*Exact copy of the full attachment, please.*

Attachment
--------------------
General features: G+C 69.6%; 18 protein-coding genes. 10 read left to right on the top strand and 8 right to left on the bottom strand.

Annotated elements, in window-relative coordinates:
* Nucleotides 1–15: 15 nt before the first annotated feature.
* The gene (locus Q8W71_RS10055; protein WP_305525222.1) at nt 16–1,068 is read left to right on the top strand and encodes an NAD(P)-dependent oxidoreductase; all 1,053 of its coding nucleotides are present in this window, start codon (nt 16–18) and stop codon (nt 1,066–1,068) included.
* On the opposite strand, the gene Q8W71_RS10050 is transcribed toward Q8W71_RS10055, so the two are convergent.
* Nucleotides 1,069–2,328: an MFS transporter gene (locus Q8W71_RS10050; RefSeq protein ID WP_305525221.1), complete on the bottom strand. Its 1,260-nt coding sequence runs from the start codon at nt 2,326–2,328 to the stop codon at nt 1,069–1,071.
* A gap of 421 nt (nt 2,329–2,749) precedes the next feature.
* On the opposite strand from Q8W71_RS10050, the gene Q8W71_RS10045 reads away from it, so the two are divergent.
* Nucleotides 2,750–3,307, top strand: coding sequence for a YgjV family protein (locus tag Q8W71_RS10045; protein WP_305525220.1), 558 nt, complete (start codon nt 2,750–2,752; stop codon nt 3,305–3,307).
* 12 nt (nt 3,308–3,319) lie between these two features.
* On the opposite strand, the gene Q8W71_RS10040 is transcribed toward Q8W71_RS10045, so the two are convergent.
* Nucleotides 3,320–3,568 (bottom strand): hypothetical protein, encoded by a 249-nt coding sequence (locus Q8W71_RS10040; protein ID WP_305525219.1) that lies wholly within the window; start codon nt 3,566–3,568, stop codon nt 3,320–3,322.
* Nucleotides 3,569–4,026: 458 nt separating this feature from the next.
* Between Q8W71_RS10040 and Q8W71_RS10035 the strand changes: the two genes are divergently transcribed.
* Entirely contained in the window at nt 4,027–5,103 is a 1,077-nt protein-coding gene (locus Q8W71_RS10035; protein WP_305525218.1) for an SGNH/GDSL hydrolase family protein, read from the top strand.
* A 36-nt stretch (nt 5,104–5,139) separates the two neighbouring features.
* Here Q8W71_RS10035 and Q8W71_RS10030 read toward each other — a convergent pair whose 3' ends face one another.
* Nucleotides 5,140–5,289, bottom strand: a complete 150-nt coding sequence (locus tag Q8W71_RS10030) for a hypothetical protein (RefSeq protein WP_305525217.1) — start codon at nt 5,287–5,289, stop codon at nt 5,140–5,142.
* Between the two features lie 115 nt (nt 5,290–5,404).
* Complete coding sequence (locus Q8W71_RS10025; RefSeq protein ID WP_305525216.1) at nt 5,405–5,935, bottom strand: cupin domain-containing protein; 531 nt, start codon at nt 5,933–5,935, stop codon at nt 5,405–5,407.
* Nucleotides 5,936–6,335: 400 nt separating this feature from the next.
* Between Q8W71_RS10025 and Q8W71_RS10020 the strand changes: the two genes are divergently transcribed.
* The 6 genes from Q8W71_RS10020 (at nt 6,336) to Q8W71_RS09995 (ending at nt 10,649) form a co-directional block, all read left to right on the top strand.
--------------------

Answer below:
General features: G+C 69.6%; 18 protein-coding genes. 10 read left to right on the top strand and 8 right to left on the bottom strand.

Annotated elements, in window-relative coordinates:
* Nucleotides 1–15: 15 nt before the first annotated feature.
* The gene (locus Q8W71_RS10055; protein WP_305525222.1) at nt 16–1,068 is read left to right on the top strand and encodes an NAD(P)-dependent oxidoreductase; all 1,053 of its coding nucleotides are present in this window, start codon (nt 16–18) and stop codon (nt 1,066–1,068) included.
* On the opposite strand, the gene Q8W71_RS10050 is transcribed toward Q8W71_RS10055, so the two are convergent.
* Nucleotides 1,069–2,328: an MFS transporter gene (locus Q8W71_RS10050; RefSeq protein ID WP_305525221.1), complete on the bottom strand. Its 1,260-nt coding sequence runs from the start codon at nt 2,326–2,328 to the stop codon at nt 1,069–1,071.
* A gap of 421 nt (nt 2,329–2,749) precedes the next feature.
* On the opposite strand from Q8W71_RS10050, the gene Q8W71_RS10045 reads away from it, so the two are divergent.
* Nucleotides 2,750–3,307, top strand: coding sequence for a YgjV family protein (locus tag Q8W71_RS10045; protein WP_305525220.1), 558 nt, complete (start codon nt 2,750–2,752; stop codon nt 3,305–3,307).
* 12 nt (nt 3,308–3,319) lie between these two features.
* On the opposite strand, the gene Q8W71_RS10040 is transcribed toward Q8W71_RS10045, so the two are convergent.
* Nucleotides 3,320–3,568 (bottom strand): hypothetical protein, encoded by a 249-nt coding sequence (locus Q8W71_RS10040; protein ID WP_305525219.1) that lies wholly within the window; start codon nt 3,566–3,568, stop codon nt 3,320–3,322.
* Nucleotides 3,569–4,026: 458 nt separating this feature from the next.
* Between Q8W71_RS10040 and Q8W71_RS10035 the strand changes: the two genes are divergently transcribed.
* Entirely contained in the window at nt 4,027–5,103 is a 1,077-nt protein-coding gene (locus Q8W71_RS10035; protein WP_305525218.1) for an SGNH/GDSL hydrolase family protein, read from the top strand.
* A 36-nt stretch (nt 5,104–5,139) separates the two neighbouring features.
* Here Q8W71_RS10035 and Q8W71_RS10030 read toward each other — a convergent pair whose 3' ends face one another.
* Nucleotides 5,140–5,289, bottom strand: a complete 150-nt coding sequence (locus tag Q8W71_RS10030) for a hypothetical protein (RefSeq protein WP_305525217.1) — start codon at nt 5,287–5,289, stop codon at nt 5,140–5,142.
* Between the two features lie 115 nt (nt 5,290–5,404).
* Complete coding sequence (locus Q8W71_RS10025; RefSeq protein ID WP_305525216.1) at nt 5,405–5,935, bottom strand: cupin domain-containing protein; 531 nt, start codon at nt 5,933–5,935, stop codon at nt 5,405–5,407.
* Nucleotides 5,936–6,335: 400 nt separating this feature from the next.
* Between Q8W71_RS10025 and Q8W71_RS10020 the strand changes: the two genes are divergently transcribed.
* The 6 genes from Q8W71_RS10020 (at nt 6,336) to Q8W71_RS09995 (ending at nt 10,649) form a co-directional block, all read left to right on the top strand.